PM orders drones spending boost
David Cameron has ordered more spending on drones and the SAS as Britain faces the "battle of our generation" to defeat extremist Islamist terrorism.
Defence chiefs have been told to target extra money on special forces and other counter-terror capabilities as part of the Strategic Defence and Security Review (SDSR).
New spy aircraft, including drones, to gather intelligence about Islamic State (IS), also known as Isis and Isil, or other terror groups should be considered, the Prime Minister said.
Speaking to RAF officers and airmen at RAF Coningsby, Lincolnshire, Mr Cameron said: " I would highlight one particular threat that I think is such a threat to our country, to our way of life and to peace and stability in our own country, and that's the treat of Islamist extremist terrorism."
The Prime Minister said a range of measures were being taken to combat the threat from young people travelling to the Middle East to join up with terrorists.
"We can do all of these things but, in the end, we need to do something else and that's make sure that Britain, with her allies, can destroy the fanatical Isil extremist state in Iraq and Syria," he added.
"We've done a huge amount already, and I want to thank the brave RAF crews who've flown so many missions over Iraq - more than any other country apart from the United States.
"But I'm quite clear that when it comes to the threats the country faces, this threat of extremist Islamist terrorism, a threat on our own streets and on our own people, as we saw tragically on that beach in Tunisia - this is the threat of our generation, the battle of our generation and fight that we're going to have.
"And I'm absolutely determined that the RAF, Army and Navy will have the equipment, the means and the resources to deal with it.
"One of the things that we need is making sure that we have the drones, spy planes and special forces - the unique capabilities that make sure we can deal with this threat at its source."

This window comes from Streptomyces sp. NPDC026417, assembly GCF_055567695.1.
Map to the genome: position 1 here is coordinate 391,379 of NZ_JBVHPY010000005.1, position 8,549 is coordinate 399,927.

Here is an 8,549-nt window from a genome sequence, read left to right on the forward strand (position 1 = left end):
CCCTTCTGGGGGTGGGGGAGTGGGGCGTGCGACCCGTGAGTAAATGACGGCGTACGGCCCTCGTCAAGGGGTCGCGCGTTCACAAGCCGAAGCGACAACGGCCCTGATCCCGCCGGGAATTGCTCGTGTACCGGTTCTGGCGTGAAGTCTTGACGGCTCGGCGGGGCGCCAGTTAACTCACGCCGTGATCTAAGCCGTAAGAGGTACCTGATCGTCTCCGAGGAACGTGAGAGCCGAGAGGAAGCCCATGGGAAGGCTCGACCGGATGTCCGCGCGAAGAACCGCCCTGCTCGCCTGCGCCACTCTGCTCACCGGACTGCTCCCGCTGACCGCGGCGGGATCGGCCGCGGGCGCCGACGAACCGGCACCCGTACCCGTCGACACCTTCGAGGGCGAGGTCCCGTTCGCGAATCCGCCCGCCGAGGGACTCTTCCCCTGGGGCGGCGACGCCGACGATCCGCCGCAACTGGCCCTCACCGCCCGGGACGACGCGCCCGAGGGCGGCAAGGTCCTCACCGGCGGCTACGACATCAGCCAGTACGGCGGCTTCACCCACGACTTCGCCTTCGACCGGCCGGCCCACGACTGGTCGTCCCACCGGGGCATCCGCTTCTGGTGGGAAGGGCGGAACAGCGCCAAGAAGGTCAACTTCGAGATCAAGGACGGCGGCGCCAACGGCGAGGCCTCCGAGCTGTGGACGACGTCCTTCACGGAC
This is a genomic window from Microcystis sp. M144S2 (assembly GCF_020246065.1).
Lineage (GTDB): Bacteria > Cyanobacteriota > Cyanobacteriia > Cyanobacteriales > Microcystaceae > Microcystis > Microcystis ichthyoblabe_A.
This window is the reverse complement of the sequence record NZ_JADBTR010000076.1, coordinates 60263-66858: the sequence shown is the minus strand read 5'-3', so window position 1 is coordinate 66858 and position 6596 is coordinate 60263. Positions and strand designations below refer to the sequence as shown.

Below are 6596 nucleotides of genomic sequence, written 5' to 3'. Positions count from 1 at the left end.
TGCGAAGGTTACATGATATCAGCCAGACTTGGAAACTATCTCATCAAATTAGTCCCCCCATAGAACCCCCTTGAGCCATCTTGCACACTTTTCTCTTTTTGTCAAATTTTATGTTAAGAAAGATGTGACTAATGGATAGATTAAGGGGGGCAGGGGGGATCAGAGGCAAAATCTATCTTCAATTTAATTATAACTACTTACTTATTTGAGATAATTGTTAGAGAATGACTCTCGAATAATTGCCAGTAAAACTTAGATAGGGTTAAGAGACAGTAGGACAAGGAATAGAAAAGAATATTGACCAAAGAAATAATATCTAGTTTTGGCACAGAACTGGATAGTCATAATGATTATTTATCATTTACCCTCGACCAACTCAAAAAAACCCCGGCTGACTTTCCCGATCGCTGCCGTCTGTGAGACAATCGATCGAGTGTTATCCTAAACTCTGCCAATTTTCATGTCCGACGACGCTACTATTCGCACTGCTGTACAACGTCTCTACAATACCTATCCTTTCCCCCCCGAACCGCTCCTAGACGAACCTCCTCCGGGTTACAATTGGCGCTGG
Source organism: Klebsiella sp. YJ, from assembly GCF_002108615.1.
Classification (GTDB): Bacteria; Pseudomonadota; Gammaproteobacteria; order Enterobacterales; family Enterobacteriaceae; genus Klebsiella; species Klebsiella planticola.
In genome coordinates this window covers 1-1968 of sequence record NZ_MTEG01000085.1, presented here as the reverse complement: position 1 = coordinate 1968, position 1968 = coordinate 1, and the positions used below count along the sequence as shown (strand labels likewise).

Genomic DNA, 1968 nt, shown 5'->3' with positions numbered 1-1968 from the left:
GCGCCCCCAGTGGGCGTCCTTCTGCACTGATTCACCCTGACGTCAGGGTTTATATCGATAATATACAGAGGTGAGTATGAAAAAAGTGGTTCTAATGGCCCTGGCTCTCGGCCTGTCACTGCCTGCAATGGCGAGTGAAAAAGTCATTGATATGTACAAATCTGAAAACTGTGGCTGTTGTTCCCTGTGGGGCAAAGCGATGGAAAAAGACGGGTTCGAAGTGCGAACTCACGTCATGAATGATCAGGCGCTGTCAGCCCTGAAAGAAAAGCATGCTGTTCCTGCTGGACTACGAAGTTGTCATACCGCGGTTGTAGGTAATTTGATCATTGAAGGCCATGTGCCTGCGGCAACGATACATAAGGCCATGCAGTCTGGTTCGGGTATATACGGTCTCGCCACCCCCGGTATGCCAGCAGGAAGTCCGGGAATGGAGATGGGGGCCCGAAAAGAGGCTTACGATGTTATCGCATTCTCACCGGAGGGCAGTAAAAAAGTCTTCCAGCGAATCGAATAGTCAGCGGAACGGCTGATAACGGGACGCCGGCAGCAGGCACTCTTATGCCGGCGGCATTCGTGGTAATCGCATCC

Mr Cameron wants the SDSR, due to conclude in the autumn, to prioritise resources that will help to protect the UK from evolving threats - not only terrorism and extremism but also an increasingly aggressive Russia and the risks posed by cyber attacks.
The review will also examine how the Royal Navy can work with partners such as the United States to use the new aircraft carrier HMS Queen Elizabeth, due to enter service in 2020, to deploy drones and special forces against terrorists.
RAF jets and drones are part of the coalition attacking IS in Iraq, but in Syria the drones are limited to a surveillance role - although ministers have begun setting out the case to extend the bombing campaign to the terror group's strongholds in that country.
Defence Secretary Michael Fallon said proposals about extending the mission would go before MPs but the Government was not planning an "early vote".
"We have made it clear it is a decision for the new parliament to take," he told the BBC Radio 4 Today programme.
"That is a matter for the new parliament in due course. We are not planning an early vote on it."
Mr Fallon also insisted the Government was not trying to meet the Nato target that countries should spend 2% of national income - a commitment Chancellor George Osborne agreed to met in last week's Budget - by including intelligence or aid spending.
However, he suggested that the remit of the Ministry of Defence budget could expand "marginally" due to the creation of a new £1.5 billion joint intelligence and defence fund.
"The Nato table of how much each country spends is drawn up by Nato guidelines, so it is up to Nato to rule what is included and what is not included," Mr Fallon said.
"It is money that is spent on defence and security, so it is not simply what is spent on the armed forces. Obviously there is money spent on defence intelligence as well."